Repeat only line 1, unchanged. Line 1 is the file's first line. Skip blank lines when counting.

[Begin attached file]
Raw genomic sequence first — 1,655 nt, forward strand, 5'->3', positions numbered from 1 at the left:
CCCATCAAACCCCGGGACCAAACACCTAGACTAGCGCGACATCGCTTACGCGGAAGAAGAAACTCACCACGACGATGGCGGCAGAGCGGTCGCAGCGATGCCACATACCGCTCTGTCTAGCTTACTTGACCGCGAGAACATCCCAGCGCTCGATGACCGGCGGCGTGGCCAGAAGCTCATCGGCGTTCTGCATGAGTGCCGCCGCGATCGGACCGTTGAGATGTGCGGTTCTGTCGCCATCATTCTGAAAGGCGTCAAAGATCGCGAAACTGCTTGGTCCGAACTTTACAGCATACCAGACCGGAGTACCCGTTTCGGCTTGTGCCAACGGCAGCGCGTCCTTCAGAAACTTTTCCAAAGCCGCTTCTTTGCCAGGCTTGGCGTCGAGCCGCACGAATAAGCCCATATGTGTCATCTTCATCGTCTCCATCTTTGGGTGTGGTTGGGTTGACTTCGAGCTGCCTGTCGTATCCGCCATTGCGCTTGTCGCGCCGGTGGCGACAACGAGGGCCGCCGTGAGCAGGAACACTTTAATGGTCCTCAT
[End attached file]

Raw genomic sequence first — 1,655 nt, forward strand, 5'->3', positions numbered from 1 at the left: